|Groups insist there is no
scientifically valid evidence to support allegations of brainwashing or
hypnosis. However, they contend evidence exists that members undergo true
conversions. Judah purported yo demonstrate this. He said the first
step in brainwashing, the breaking down of the recruit's beliefs and
identifications, was not a factor in conversions among members of several
major religious movements he surveyed. Converts had been dissatisfied with
their cultur and its religions and disaffected from former associations
before joining their movements. They were seeking alternatives and, Judah
argued, their entry into their movements must be considered religous
conversion. "Their most common testimony," said Judah, "was
concerning the lack of purpose and direction in their lives they had
experienced before their conversion, and how their conversion gave new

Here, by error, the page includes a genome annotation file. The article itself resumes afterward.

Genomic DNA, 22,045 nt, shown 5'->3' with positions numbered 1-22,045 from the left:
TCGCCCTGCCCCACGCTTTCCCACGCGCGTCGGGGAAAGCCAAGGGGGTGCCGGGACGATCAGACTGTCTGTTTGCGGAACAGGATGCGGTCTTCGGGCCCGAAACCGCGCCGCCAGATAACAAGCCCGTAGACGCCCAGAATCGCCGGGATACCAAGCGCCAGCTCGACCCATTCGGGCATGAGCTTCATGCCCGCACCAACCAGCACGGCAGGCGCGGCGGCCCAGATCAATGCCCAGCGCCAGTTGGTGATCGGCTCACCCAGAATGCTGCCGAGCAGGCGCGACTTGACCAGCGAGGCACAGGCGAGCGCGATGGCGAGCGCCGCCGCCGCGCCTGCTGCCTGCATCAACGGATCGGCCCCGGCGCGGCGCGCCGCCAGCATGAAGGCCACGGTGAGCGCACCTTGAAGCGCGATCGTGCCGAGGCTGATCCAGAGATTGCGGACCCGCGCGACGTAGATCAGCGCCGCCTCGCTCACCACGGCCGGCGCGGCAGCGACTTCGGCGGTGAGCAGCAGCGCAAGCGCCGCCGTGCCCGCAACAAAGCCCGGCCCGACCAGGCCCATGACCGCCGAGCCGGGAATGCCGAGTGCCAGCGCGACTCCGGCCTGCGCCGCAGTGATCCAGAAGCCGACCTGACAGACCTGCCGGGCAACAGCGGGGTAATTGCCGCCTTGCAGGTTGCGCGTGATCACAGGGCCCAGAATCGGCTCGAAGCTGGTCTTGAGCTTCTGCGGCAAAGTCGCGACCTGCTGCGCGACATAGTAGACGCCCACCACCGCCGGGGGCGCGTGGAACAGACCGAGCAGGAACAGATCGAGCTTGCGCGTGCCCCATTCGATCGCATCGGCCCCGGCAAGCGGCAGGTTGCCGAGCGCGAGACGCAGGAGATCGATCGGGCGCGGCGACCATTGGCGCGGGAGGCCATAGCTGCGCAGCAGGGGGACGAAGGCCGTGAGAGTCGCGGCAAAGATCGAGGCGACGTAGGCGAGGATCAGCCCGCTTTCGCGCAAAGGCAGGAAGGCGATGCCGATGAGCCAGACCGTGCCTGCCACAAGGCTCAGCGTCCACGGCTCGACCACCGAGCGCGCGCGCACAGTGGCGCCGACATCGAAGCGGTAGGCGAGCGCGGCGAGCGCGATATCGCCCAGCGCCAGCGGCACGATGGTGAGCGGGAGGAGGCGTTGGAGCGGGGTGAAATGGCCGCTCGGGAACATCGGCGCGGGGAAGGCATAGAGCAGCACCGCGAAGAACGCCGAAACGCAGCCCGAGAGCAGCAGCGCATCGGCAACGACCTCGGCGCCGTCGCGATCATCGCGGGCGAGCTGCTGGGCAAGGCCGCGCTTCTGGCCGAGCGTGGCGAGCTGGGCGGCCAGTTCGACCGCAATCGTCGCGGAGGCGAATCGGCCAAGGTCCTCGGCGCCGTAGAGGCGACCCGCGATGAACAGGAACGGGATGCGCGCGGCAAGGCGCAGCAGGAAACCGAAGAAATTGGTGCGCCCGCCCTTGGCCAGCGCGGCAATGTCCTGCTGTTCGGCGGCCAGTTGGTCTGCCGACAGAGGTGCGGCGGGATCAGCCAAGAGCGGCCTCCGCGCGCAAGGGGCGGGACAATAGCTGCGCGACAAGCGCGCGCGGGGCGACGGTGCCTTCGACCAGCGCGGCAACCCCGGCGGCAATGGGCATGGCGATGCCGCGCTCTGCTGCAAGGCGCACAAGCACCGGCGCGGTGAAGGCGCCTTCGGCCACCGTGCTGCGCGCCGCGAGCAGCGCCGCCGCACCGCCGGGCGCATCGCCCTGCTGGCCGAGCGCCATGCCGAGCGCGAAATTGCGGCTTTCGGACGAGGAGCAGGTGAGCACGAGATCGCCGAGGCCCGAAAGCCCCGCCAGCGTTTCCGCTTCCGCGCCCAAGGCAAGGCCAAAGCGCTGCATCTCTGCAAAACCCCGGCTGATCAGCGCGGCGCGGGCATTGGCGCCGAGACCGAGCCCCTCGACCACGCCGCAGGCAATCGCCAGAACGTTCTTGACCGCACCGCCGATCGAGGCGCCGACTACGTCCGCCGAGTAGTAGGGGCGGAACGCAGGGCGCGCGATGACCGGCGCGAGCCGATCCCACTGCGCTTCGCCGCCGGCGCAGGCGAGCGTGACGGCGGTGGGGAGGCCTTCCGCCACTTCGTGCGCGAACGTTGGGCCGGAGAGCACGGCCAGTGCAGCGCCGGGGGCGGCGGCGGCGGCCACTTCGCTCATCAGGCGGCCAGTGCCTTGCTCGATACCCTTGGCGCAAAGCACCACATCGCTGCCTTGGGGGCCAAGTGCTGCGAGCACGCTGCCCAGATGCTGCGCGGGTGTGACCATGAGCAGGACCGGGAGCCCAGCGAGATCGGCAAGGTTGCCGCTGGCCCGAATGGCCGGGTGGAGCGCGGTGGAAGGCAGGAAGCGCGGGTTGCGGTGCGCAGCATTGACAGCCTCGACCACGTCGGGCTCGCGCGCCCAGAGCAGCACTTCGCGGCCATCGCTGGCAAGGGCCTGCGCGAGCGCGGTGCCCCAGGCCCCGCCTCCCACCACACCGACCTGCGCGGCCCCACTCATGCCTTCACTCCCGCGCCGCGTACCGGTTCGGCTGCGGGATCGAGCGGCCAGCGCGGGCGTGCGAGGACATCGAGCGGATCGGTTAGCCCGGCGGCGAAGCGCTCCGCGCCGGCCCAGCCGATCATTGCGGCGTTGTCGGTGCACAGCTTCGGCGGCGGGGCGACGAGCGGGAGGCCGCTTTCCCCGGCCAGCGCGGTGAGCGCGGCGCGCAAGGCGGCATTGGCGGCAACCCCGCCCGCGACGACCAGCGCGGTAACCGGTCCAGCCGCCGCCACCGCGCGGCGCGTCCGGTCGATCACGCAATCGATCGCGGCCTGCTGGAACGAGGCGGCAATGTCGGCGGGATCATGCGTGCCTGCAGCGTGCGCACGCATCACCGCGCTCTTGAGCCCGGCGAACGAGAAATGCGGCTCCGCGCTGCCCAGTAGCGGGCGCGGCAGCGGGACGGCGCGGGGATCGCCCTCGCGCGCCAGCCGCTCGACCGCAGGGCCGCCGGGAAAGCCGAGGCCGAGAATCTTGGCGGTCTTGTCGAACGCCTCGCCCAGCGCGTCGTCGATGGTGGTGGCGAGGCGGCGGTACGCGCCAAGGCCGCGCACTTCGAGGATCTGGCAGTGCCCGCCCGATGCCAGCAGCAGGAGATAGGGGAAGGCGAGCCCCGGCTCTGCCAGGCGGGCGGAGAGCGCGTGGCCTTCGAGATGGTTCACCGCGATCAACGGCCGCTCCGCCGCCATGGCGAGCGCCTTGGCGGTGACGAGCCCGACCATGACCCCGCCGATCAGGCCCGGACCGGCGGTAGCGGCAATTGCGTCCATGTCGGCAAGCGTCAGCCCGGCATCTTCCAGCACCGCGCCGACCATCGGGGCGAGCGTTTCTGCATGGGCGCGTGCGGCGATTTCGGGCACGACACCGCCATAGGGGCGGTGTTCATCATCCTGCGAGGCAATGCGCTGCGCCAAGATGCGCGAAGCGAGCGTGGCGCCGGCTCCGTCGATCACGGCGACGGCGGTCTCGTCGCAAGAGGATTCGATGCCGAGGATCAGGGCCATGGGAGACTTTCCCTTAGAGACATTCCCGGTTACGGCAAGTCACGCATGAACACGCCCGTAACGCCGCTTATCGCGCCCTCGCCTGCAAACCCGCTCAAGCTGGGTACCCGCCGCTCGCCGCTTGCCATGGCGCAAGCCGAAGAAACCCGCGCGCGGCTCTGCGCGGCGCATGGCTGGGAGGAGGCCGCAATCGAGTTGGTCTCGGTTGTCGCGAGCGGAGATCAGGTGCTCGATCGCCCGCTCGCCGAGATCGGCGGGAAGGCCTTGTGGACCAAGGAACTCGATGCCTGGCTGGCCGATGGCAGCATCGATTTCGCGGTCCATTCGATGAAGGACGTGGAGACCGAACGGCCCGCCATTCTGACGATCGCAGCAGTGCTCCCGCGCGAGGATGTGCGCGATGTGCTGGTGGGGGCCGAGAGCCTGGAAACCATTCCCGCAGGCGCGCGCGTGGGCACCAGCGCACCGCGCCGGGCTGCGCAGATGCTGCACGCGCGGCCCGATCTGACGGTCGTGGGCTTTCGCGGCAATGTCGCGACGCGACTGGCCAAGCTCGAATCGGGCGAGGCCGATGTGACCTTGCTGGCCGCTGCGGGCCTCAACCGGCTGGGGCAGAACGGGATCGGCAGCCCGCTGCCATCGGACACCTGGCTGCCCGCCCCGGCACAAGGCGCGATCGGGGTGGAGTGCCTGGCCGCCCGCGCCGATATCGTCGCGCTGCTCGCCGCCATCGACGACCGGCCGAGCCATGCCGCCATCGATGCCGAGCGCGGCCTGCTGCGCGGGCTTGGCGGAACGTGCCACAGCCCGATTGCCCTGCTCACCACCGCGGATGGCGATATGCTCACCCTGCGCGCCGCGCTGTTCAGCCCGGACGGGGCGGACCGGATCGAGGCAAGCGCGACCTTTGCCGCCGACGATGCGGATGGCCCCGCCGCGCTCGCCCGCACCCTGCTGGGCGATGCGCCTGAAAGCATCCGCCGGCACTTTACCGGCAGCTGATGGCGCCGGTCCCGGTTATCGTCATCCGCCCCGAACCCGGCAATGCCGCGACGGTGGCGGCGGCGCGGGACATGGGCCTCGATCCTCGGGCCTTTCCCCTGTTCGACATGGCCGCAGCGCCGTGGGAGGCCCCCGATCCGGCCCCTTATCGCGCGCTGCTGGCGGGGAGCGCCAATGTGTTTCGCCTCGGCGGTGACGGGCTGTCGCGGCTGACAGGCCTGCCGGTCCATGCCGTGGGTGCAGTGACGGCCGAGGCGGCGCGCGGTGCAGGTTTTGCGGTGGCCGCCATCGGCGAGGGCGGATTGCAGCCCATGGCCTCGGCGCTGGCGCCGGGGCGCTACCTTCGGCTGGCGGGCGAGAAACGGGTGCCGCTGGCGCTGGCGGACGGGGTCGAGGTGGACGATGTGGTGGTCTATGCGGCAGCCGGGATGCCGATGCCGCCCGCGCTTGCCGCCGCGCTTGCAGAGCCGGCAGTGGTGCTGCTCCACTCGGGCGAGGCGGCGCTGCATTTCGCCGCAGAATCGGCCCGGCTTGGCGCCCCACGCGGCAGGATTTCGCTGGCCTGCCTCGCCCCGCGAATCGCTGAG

meaning to life."
Similarly, most members of various groups in Ontario interviewed by the study said they had come to their movements seeking answers to problems and a more satisfying life-style. About half of them were searching specifically for spiritual experiences.
Many observers and the groups themselves note that most movements, even those reputed to encapsulate members most effectively, have a constant flow of incoming recuits and outgoing drop outs. They say this would suggest that whatever the groups do, which might reflect elements of brainwashing, is not intense. Additionally, though, a significant proportion of those who initially attend a movement's meeting never end up joining. Dr. Glaser of the Addiction Research Foundation said he recalled a research report that suggest only four per cent of those who attended an international religious movement's weeken retreats continued with the group. "That's not very good brainwashing," he said.